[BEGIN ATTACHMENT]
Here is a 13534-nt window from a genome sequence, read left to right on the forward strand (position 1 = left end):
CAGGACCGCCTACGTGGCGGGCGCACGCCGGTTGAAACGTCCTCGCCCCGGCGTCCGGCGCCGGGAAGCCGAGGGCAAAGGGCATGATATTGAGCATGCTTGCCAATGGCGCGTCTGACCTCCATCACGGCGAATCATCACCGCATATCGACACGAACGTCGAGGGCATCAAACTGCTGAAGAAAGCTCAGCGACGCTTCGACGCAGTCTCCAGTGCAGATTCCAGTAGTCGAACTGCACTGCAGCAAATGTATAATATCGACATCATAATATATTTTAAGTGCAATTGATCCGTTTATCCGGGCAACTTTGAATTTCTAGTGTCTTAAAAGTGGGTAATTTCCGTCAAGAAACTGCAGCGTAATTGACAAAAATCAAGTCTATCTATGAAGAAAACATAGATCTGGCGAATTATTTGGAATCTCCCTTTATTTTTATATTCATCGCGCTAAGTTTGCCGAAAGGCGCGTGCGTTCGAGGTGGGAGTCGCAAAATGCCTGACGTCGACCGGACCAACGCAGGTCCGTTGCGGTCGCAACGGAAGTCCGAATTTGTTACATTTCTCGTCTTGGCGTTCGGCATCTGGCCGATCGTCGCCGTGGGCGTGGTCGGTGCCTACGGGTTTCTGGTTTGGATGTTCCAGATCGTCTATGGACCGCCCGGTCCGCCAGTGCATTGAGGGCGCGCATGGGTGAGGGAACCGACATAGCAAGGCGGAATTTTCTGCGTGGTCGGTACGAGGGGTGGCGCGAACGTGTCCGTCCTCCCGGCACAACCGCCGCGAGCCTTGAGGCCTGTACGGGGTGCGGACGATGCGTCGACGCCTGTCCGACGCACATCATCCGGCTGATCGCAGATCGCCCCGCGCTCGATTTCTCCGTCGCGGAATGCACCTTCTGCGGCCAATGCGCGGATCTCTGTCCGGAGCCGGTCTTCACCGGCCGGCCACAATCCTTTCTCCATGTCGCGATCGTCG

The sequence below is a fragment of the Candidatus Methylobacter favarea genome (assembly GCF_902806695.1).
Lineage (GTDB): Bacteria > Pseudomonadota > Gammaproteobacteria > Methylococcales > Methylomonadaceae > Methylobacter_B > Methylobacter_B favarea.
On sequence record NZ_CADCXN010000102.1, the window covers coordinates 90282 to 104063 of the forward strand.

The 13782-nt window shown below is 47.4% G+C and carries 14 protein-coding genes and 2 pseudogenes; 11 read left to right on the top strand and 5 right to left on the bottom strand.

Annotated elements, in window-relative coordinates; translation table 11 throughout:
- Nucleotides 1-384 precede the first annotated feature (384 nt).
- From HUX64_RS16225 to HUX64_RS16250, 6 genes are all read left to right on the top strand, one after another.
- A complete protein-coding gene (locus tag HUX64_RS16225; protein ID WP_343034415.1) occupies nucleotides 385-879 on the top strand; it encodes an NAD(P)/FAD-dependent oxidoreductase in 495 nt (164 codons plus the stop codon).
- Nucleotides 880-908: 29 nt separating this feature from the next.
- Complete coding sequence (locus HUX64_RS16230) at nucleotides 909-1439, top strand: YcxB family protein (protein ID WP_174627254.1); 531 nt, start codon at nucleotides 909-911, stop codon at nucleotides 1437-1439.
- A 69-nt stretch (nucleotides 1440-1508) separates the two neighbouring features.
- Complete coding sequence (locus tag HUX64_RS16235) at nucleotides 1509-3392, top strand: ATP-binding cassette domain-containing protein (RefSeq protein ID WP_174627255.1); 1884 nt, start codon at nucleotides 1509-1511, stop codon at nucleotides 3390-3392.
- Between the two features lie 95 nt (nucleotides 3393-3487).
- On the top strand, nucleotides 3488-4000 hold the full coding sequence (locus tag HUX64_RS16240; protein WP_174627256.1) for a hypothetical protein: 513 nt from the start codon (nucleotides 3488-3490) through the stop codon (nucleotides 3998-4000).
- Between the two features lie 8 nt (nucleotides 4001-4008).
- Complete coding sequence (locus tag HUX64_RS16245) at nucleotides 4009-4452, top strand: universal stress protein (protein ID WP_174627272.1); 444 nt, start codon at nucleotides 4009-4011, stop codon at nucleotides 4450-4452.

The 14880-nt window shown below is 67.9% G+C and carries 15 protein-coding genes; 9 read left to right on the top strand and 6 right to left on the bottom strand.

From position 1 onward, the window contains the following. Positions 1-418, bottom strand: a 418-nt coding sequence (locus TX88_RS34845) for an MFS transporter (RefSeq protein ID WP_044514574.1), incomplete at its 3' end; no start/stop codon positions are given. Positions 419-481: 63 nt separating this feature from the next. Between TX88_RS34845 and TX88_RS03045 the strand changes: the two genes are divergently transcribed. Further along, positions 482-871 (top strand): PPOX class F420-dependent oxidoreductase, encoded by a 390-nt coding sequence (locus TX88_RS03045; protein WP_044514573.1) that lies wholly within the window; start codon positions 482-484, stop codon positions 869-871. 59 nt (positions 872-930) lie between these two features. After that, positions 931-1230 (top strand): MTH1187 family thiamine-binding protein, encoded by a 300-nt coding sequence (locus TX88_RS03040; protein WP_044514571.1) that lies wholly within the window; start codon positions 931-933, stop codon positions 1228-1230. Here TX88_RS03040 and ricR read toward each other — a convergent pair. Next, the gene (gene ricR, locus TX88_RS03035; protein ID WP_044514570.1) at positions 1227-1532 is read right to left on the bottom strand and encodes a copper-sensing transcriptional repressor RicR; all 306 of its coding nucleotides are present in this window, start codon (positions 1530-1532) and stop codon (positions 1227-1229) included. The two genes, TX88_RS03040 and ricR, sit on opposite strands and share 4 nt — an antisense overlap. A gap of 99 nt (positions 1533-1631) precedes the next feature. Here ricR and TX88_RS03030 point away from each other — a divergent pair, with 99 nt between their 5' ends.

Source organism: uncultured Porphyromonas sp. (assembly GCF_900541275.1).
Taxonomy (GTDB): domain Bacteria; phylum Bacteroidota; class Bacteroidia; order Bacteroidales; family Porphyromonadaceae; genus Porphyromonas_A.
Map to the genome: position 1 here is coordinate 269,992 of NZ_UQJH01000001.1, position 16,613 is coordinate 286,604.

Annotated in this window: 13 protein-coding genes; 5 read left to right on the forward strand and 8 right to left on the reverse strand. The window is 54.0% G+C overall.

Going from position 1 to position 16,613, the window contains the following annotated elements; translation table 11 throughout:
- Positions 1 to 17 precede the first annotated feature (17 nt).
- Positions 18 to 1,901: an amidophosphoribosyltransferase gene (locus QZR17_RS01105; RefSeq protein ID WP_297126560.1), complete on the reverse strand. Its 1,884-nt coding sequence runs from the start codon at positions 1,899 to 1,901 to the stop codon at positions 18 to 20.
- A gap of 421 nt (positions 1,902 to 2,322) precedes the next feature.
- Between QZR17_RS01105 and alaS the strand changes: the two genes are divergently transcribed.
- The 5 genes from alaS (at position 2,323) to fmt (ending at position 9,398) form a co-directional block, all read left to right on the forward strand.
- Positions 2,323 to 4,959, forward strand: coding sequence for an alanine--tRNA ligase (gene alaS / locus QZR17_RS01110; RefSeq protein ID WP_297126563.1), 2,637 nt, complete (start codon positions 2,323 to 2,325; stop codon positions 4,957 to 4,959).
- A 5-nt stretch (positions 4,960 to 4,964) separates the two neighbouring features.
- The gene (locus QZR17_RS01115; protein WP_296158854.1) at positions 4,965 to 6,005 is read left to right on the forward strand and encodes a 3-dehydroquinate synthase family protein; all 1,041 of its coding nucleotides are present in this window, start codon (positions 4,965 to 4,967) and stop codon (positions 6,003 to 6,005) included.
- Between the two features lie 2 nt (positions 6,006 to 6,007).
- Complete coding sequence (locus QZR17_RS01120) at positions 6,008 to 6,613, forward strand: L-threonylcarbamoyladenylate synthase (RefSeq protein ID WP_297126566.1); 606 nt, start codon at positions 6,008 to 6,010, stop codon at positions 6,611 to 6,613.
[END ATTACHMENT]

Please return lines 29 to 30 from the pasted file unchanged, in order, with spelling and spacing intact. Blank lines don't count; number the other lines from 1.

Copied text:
- Between QZR17_RS01105 and alaS the strand changes: the two genes are divergently transcribed.
- The 5 genes from alaS (at position 2,323) to fmt (ending at position 9,398) form a co-directional block, all read left to right on the forward strand.